On the physical plane, time is linear and unidirectional: it always flows from the past to the future and cannot be reversed. That time in subtler realms is an eternal present is almost a cliché in spiritual circles. Yet what not everyone knows is that this notion can become an object of personal verification.
To some extent, psychics may have access to the future (or, better said, possible futures); they may also obtain glimpses of the past by tapping into the information embedded in individual or collective energy fields. Mystics often do the same, though not intentionally: once you dissolve the illusion of separation, all knowledge becomes effortlessly available. For those who are neither mystics nor psychics, dreams can be a portal to an expanded experience of time.
In his Interpretation of Dreams, psychoanalyst Sigmund Freud observed how, while in the oneiric state, we often regurgitate memories of recent experiences. These are usually trivial events that have no bearing on our psyche: if we watched somebody eat turkey in a movie, for example, we may dream of eating turkey that night. If we spotted a squirrel during our evening walk, we may dream of a squirrel scurrying through our kitchen–yet there is no deep meaning to be gleaned from these dreams. Because of their residual status, I call these “indifferent dream memories.”
By definition, indifferent dream memories refer to the past. Yet if we pay closer attention, we may notice that, at times, our dreams also give us information about the future. Precognitive dreams are considerably more frequent than we think.
In everyday parlance, the notion of “precognitive dreams” usually refers to visions of major events in the life of an individual, a community, or the planet. These dreams receive a considerable amount of attention due to their import and their emotional impact. They are glamorous because they are rare, and they are rare because they are glamourous. If you look past the pizzazz of dreams announcing Julius Caesar’s murder and the sinking of the Titanic, you may notice that, as a matter of fact, precognitions are quite frequent. Most of them, however, partake of the residual quality of indifferent dream memories: the information they provide is not only unexciting, but it may be downright irrelevant. As a result of this banality, we often fail to pay attention.
By journaling my dreams on a daily basis, I frequently notice what I call “indifferent precognitive dreams.” For example, I often dream of casual conversations and happenstance events that will take place during the day; I also receive information that is as accurate as it is unimportant. None of these dreams is particularly meaningful to me (or anyone else, for that sake). All of them, however, have helped me deepen my understanding of time.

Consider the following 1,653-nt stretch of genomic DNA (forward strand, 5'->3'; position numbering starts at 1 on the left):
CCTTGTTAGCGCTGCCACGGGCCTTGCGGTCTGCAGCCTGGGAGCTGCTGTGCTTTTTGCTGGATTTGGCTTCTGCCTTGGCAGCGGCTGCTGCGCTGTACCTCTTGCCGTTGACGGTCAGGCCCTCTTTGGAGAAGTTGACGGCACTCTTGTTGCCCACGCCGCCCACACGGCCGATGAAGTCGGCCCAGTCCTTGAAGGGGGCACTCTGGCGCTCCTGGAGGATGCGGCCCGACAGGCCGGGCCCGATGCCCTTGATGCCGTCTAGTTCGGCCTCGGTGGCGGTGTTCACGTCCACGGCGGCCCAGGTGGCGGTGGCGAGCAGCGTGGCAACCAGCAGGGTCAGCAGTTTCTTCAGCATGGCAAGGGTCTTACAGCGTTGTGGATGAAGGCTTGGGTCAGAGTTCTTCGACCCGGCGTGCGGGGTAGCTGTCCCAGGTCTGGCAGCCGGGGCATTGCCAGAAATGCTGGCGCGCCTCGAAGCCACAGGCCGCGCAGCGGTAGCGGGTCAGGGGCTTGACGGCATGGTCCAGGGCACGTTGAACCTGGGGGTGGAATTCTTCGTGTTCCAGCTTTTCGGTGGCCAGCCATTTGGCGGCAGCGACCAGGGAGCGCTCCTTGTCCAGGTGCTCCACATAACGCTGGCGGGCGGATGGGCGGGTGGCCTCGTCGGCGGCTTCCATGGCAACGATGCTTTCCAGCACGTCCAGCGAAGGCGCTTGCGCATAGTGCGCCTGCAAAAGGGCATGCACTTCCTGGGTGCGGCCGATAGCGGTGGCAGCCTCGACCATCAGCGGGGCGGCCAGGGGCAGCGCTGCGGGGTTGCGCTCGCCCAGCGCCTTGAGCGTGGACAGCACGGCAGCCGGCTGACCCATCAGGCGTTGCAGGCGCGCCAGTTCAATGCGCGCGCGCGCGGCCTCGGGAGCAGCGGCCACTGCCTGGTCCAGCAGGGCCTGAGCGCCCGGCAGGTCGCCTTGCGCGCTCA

What these dreams show me experientially is that, as one moves away from the physical dimension, time ceases to be linear. It does so in what we commonly call “the astral” as the realm which, interfacing with our subconscious, hosts at least part of our oneiric activities. What we can glean from these dream experiences, I suggest, is that all events are synchronous; what we call “past” and “future” are really a product of our perspective.
Consider this: If you ever visited an Italian church, you may have noticed magnificent frescoes portraying the lives of saints. If you look at one of these artworks from left to right, you will witness its protagonist’s birth, the bestowing of grace upon her, her miracles and, finally her death. However, if you look at the story from right to left, the order of events will be reversed: first you will see the saint’s death, then her midlife miracles, and finally her birth. You can also allow your gaze to wander about the fresco at random; no matter what you do, however, all of this saint’s life will be displayed simultaneously for your perusal: the trajectory of the narration will result from how you look at it.
This is how you perceive time when you start paying attention to your dreams: all events are laid out in front of your consciousness for you to observe in the order your subconscious allows. At times, you will find yourself looking at the “past;” on occasions, however, you will also get glimpses of the “future.”
Ultimately, what even your most insignificant dreams are teaching you is that your experience of time is a function of your perspective—one that is painfully constrained in the physical realm, but becomes more expansive as you begin to transcend it.
Image by Alexandre Chambon via Unsplash